In Heartwarming, Rocha IJzerman wanted to avoid the mistakes of Brian Wansink, Tony Greenwald, and Mahzarin Banaji. We believe psychology can learn from other research fields, like rocket science and drug development, that excel at translating research findings into safe and effective applications. Rocket science uses a framework called the Technology Readiness Levels to evaluate the state of the evidence behind an application and to guide the research program. Drug development uses a series of phased trials to evaluate both the effectiveness and the safety of a novel drug. As we have seen from the accomplishments of these fields — from putting people on the moon to creating a safe and effective Covid-19 vaccine in record-breaking time — this systematic process works.
Heartwarming judges the science of social thermoregulation using standards closer to those of rocket science and drug development rather than those of Brian Wansink. According to those standards, social thermoregulation, though promising, is not yet ready to serve as the basis of advice and other applications. Our unpublished quantitative review suggests the available evidence on social thermoregulation can support the broad conclusion of Heartwarming: there are intriguing links between the regulation of temperature and social relationships that promise to provide unique insights into the roots of human sociality. Yet social thermoregulation research still largely relies on samples of participants that are very peculiar — college students from Europe and the United States. We also know little about the effectiveness of different dosages of warmth for changing psychology. Nor, as would be routine in drug development, have the technologies based on social thermoregulation research been evaluated in household settings for things like unintended side effects.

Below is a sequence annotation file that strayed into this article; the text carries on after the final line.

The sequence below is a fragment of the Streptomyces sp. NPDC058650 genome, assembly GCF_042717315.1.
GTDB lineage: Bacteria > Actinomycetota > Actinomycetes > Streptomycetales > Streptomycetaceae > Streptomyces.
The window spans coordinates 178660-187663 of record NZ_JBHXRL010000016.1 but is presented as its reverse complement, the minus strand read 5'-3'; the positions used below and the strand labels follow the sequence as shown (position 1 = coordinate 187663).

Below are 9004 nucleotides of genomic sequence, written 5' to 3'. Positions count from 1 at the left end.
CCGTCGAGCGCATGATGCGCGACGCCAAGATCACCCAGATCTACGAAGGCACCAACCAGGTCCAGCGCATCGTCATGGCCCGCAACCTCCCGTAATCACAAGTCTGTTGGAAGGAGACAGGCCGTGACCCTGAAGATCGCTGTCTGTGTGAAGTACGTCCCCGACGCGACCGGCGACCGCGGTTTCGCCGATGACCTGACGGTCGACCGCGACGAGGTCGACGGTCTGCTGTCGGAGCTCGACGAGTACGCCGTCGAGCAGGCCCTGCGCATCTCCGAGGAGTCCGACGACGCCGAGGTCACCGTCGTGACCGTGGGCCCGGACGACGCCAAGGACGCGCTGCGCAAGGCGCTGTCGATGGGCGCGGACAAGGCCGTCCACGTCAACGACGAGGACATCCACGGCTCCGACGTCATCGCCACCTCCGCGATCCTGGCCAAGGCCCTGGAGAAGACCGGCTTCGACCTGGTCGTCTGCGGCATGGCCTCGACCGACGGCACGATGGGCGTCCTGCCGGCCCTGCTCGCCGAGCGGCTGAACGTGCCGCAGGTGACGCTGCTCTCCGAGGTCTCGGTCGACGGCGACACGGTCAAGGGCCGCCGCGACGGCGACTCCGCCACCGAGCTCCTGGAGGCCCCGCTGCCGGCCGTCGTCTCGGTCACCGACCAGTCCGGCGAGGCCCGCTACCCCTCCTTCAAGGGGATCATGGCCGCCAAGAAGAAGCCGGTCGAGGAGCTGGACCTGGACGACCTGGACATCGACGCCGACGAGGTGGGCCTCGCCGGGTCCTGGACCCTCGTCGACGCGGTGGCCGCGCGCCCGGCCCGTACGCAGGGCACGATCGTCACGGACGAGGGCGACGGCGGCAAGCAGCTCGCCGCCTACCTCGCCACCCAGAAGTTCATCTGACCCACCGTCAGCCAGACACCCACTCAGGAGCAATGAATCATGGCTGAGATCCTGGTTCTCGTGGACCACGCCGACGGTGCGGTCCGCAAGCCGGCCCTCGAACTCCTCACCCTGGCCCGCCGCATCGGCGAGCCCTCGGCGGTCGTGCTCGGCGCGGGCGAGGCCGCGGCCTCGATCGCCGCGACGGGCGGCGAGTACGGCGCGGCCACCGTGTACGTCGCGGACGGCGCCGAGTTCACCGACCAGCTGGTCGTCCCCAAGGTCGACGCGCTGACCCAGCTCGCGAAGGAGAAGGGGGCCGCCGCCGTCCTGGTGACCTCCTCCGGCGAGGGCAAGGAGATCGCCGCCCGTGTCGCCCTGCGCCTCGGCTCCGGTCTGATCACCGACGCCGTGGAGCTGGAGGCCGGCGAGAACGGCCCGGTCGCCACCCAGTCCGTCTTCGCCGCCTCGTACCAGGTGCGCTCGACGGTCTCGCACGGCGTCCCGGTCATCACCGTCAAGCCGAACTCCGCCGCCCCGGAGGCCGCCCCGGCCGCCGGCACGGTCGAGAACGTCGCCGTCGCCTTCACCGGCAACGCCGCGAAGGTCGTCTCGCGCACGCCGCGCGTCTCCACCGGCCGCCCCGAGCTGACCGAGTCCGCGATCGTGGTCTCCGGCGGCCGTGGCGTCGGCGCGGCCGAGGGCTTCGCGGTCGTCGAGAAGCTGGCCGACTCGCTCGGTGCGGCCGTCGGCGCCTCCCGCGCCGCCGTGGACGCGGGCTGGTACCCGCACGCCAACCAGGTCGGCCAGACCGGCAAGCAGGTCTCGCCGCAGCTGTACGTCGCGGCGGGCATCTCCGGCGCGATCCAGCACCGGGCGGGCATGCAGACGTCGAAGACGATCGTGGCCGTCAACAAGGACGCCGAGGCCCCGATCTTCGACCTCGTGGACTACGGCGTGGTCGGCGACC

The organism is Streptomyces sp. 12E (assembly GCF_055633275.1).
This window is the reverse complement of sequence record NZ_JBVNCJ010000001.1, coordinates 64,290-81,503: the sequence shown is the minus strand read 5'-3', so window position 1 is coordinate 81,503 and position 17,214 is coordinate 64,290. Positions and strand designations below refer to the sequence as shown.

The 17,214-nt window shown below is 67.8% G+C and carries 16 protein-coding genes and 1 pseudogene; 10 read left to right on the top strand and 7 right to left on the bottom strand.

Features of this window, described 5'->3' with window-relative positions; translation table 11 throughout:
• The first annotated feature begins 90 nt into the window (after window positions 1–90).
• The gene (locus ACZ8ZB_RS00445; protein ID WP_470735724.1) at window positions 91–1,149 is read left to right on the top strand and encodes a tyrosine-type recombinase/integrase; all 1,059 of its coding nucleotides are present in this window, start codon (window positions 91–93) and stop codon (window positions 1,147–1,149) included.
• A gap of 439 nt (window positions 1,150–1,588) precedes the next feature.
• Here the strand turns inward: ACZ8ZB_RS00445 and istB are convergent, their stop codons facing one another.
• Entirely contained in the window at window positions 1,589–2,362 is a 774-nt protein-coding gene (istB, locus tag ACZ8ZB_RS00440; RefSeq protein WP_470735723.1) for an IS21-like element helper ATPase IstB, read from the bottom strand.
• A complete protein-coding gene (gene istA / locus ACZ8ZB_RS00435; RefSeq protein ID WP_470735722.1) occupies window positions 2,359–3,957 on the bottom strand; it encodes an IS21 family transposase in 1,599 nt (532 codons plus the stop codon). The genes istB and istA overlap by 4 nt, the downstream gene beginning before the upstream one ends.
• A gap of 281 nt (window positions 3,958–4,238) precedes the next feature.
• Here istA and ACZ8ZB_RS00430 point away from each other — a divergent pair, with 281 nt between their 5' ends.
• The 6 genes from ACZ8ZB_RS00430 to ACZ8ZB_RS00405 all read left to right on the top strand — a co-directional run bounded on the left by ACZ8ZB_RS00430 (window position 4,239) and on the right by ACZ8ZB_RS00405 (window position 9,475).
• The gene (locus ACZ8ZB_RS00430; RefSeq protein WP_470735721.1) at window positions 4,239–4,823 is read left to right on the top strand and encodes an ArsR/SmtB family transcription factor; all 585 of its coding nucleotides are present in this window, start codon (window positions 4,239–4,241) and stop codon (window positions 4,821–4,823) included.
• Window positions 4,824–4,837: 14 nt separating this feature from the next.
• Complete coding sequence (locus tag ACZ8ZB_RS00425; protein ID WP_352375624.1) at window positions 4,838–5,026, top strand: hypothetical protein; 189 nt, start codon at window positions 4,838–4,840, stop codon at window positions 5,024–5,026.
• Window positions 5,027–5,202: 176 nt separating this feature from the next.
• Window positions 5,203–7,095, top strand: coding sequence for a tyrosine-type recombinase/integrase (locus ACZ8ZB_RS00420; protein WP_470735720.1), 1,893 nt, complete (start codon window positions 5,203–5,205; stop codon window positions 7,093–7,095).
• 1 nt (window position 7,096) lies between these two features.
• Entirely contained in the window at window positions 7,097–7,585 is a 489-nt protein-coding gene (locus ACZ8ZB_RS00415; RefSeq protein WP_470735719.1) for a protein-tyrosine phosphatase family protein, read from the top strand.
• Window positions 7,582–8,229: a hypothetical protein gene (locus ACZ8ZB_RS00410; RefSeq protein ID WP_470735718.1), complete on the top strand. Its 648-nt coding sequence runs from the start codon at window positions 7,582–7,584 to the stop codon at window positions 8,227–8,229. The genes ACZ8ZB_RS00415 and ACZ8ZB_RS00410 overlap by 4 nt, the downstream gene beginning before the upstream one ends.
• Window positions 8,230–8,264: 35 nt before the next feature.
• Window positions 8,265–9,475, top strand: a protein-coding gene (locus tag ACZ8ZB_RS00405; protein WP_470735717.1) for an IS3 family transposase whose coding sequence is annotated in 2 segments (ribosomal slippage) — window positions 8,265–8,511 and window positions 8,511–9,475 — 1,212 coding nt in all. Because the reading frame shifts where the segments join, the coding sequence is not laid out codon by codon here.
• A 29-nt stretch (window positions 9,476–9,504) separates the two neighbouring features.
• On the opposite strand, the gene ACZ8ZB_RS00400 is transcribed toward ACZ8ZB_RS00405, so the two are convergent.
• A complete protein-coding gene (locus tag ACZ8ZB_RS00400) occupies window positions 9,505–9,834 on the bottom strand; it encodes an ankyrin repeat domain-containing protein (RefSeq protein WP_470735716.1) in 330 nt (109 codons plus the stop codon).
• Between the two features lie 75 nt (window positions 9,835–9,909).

Thus, while Heartwarming does present science that is promising enough that it could in the future serve as the basis for advice and application, it does so with caveats. The book therefore notes where social thermoregulation research relies too heavily on unusual and non-representative samples, and it also notes where its findings have not been subjected to the type of big-team, large-scale testing that you might get in drug development.
Psychology may yet initiate the reforms necessary to make it robust enough for application. Psychology researchers (ourselves included) have developed our own frameworks to help evaluate just when psychology evidence is ready for application. Moreover, psychology researchers have created organizations and proposed broad-based reforms to make the big, team-style research more commonplace.
In the meantime, beware psychologists bearing overconfident advice. You are bound to be disappointed.
Hans Rocha IJzerman is the author of Heartwarming: How Our Inner Thermostat Made Us Human.